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Active Video Games Are No Replacement for Activity

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Leading up to the holiday season, many parents spend a great deal of time researching and shopping for the perfect gift to give their kids. While there's no shortage of new and innovative gadgets kids will love this year, it's important to find gifts that encourage your children to get active and play outdoors, no matter how old they are.

Warm winter clothes and sports equipment, such as ice skates, a sled or a soccer ball give kids a gift that's more than just exercise -- these gifts help children foster a connection to the outdoors, help with cognitive development and teach social skills.

Lately, there's been a lot of buzz about active video games being a new tech solution to the inactivity crisis in Canadian kids. While active video games -- also called exergames -- may seem like a plausible way to get kids to exercise more, a recent review of academic literature suggests this may not be the case. In fact, based on this research, Active Healthy Kids Canada and its partners, the Healthy Active Living and Obesity Research Group at the Children's Hospital of Eastern Ontario (HALO-CHEO) and ParticpACTION, advise against active video games as a strategy to help kids meet the daily physical activity guidelines.

So, while active video games are a good way to break up sedentary time, like sitting on the couch, and may get heart rates up briefly, it's not enough to meaningfully contribute to the 60 minutes of moderate- to vigorous-intensity activity children and youth require daily. In order to get the recommended daily amount of physical activity and teach kids physical literacy, kids need to be encouraged to take part in a wide variety of real physical activities that are fun and get their bodies moving and hearts pumping.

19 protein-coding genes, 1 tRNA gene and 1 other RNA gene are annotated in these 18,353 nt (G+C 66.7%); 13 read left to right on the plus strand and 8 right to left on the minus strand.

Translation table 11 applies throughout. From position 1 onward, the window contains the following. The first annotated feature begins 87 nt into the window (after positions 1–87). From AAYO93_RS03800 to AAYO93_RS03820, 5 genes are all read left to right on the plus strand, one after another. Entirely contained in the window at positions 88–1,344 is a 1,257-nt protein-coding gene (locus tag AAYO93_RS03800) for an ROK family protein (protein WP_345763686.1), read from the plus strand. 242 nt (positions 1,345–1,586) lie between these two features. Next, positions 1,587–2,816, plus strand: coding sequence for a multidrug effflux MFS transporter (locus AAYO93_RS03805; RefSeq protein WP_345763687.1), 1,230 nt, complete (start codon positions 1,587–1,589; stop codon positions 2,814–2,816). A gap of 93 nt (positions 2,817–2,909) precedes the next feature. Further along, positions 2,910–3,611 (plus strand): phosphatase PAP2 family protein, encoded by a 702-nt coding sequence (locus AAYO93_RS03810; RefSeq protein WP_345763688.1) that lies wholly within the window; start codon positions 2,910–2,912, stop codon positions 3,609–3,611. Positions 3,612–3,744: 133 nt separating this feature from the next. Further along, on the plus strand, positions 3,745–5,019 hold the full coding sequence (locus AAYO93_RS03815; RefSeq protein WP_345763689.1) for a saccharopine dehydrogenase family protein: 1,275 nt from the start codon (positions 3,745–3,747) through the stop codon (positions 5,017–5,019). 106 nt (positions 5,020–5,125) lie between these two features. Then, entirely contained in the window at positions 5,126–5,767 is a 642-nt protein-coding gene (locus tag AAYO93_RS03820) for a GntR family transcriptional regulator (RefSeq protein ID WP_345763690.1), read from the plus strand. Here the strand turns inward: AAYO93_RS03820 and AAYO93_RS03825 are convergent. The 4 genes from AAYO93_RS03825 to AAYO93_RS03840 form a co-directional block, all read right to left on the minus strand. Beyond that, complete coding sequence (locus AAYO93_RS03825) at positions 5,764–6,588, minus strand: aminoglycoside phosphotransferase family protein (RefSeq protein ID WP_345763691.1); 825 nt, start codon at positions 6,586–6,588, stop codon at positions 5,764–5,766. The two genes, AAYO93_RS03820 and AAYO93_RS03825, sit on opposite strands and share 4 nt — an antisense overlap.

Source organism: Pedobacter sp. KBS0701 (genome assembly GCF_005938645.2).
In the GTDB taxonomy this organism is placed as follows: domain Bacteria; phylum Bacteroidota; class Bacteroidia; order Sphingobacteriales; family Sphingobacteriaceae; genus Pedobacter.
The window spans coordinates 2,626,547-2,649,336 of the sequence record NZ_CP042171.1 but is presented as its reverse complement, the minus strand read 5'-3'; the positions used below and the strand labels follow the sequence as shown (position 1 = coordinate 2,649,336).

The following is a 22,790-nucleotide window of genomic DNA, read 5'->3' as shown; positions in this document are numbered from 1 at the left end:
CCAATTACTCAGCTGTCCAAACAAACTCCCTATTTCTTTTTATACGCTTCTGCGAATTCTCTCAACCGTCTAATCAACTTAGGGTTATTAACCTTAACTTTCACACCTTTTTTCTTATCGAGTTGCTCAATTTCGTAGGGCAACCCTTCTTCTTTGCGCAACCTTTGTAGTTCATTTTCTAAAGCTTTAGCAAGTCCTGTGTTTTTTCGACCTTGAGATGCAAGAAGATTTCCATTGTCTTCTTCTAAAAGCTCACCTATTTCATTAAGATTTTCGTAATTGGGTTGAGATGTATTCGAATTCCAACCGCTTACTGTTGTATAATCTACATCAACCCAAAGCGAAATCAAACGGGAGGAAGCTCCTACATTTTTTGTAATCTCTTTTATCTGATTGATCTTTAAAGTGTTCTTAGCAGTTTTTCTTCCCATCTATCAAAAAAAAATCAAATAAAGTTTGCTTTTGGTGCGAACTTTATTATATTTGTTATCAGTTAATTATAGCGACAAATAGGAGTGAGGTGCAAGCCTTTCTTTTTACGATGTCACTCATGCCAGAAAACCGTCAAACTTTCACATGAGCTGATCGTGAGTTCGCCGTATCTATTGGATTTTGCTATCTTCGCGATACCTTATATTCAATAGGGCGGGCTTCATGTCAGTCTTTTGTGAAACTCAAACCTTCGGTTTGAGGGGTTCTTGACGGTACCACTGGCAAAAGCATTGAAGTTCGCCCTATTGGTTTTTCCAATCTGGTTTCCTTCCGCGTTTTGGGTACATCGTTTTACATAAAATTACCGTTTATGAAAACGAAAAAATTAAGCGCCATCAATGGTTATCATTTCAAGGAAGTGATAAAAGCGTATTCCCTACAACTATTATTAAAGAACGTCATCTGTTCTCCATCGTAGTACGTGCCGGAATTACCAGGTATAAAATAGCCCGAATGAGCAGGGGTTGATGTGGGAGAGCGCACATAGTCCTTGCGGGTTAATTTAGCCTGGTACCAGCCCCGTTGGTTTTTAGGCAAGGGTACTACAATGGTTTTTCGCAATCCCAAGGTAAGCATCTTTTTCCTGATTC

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That's why ParticipACTION is encouraging kids to get outside and play this holiday season -- whether it's in the backyard, at the school yard, or at one of Canada's picturesque parks. Active video games are appealing to kids at first, but the novelty wears off, and kids don't tend to stick with them. They also do not offer the fresh air, vitamin D, connection with nature, and social interactions that come with outdoor active play.

So try mixing up your routine with a new activity that kids can learn and enjoy. Have you ever been snow shoeing? Get active over the holidays as a family -- it sets a great example for your children and places high value on the benefits of physical activity that accumulates through life.

Visit ParticpACTION.com for more tips on how to stay physically active with your family this holiday season and on how to maintain that enthusiasm for active play throughout the year.